Welcome to the April edition of the Tools for Reading and Literacy. This is a monthly annex to the Literacy and Reading News Roundup, a collaborative effort with Jen Robinson (Jen Robinson’s Book Page), Carol Rasco (Rasco from RIF), and me. I couldn’t do this Tools Roundup without the significant contributions – and incredible research skills – of Susan Stephenson of The Book Chook blog!
In each issue you will find links to articles, websites, and online tools that facilitate the processes of reading and learning. Whether the information is recently published or a couple years old, it’s new to her and may be new to you. Enjoy!
My thanks to Zoe Toft (Playing by the Book) for alerting us to the Guardian’s new Children’s Books podcast series. With reviews, interviews, and authors reading their works, it will be a terrific go-to / on-the-go resource for expanding our interests (not to mention the TBR pile).
Speaking of podcasts … as part of Share a Story-Shape a Future 2011, I discovered that Barefoot Books has FREE podcasts, too! Barefoot Podcast Storytimes is available on their website or via a FREE subscription on iTunes. You’ll also find fun digital videos, too.
Even while she was preparing for her whirlwind trip to Bologna, Elizabeth Bird (aka Fuse 8) put together a jam-packed link fest for her readers. There is one resource in particular I want to point you to: Kelly Butchers’s The Lemme Library. Kelly has started a meme called Book Talk Tuesday. Kelly is “inviting teachers and librarians to link to a recent book talk or book review that can be used by others- to help purchase new books, learn about new books and to help give us book talk ideas.” I’m betting that parents can also benefit from those book talks, too!
Resources for Kids
TeachKidsNews.com provides news (current events, arts, entertainment, arts, sports, politics) in a kid-friendly format. The front page looks like the newspaper front page, and there is plenty of white space, too. (via Kathleen Tilly @TeachKidsNews)
Palace of Stories offers more than 100 audio fairy tales for kids for children ages 4 to 12. There is a subscription service, but the site also has a free podcast story.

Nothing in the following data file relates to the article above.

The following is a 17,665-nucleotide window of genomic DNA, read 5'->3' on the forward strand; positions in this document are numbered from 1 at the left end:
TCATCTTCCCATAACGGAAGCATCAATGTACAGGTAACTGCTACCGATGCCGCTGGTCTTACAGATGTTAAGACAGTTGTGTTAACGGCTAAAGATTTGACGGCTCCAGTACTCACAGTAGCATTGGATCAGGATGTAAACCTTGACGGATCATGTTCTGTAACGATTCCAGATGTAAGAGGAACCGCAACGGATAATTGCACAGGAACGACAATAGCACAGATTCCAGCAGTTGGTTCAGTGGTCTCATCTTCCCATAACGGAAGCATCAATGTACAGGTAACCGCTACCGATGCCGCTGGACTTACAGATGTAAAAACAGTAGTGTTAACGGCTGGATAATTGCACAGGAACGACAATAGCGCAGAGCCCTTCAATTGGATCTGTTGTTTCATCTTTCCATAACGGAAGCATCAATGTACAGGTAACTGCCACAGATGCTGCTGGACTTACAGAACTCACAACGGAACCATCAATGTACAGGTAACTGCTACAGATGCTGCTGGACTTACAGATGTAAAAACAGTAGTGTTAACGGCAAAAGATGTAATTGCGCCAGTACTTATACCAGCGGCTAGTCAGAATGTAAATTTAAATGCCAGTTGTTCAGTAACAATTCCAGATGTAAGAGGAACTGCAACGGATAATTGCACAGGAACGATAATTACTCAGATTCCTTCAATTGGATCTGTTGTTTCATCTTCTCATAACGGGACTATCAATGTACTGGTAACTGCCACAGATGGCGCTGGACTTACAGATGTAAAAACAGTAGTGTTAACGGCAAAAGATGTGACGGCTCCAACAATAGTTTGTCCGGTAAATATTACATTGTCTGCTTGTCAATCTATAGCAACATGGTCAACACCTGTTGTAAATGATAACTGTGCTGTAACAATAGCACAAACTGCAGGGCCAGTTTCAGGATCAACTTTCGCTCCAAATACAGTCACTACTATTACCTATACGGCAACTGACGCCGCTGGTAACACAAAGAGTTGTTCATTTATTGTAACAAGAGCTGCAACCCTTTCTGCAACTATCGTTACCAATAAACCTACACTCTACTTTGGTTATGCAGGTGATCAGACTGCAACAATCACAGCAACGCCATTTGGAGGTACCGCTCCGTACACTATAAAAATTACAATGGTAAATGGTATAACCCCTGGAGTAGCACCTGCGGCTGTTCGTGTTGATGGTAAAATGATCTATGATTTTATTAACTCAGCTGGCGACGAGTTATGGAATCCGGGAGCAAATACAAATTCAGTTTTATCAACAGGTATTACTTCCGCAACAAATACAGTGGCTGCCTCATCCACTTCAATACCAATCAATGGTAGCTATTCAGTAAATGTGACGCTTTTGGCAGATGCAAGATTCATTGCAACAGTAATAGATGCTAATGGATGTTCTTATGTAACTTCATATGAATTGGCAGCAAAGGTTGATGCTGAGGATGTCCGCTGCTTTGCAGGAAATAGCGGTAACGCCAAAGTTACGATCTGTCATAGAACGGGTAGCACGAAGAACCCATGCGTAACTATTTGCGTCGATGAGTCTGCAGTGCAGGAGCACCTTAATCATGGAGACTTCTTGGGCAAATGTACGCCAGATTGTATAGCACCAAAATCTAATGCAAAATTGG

Resources for Parents
Learn Fractions – This site is packed with worksheets to help kids learn fractions. The pages are ad-heavy and the owner’s are pitching an eBook, but the worksheets themselves are available for free.
I am so glad that Alida Bunder came out of lurking mode to tell me about her Two2Read blog. This is a parent-focused effort that offers answers to many of our questions, like when should a child be taught to read? and Worksheets v. Play-based Curriculum.
Resources for Educators
Delightful Children’s Books is a great place to go if you’re looking for reviews for picture books built around a theme. For her Read Around the World project, Amy has already built lists for books with the themes of maps, the rainforest, South America and Children Around the World. Amy and her children are now exploring Africa through books.
Kidblog. org – During Share a Story ~ Shape a Future 2011, there were a number of times where blogs for students popped up … and not just on the homework day. Here is a link to a website that might be of interest to those still deciding (or convincing parents there are safe places on the web). (via The Big Fresh)
This one came in just under the wire, when Jayne Gammons introduced herself to the Kidlitosphere Yahoo! Group. Her new blog the ABCs of Reading “integrates the ARTS with BOOKS to teach COMPREHENSION strategies.” As you can quickly see in her reviews, she combines reading and activities, and she is inviting teachers to share ideas, too. This will also be helpful for offering parents concrete examples of what the “six comprehension strategies” look like in a classroom.
I can always count on Susan to find the coolest videos. This one is for Library Ireland Week 2011. Yes, the books-as-dominoes were really cool, but so was the mix of other technologies and readers included.
This video brings us home to our National Library Week … Way back in the “double oughts” … 2008 to be exact. Did you know that public and academic librarians answer 7.2 million questions each week? I bet you’ve heard one of these … or some similar questions asked in bookstores. For more laughs, check out the Huffington Post’s #BookstorBingo collection. Enjoy.
Thanks for your continued interest in our literacy and reading news series!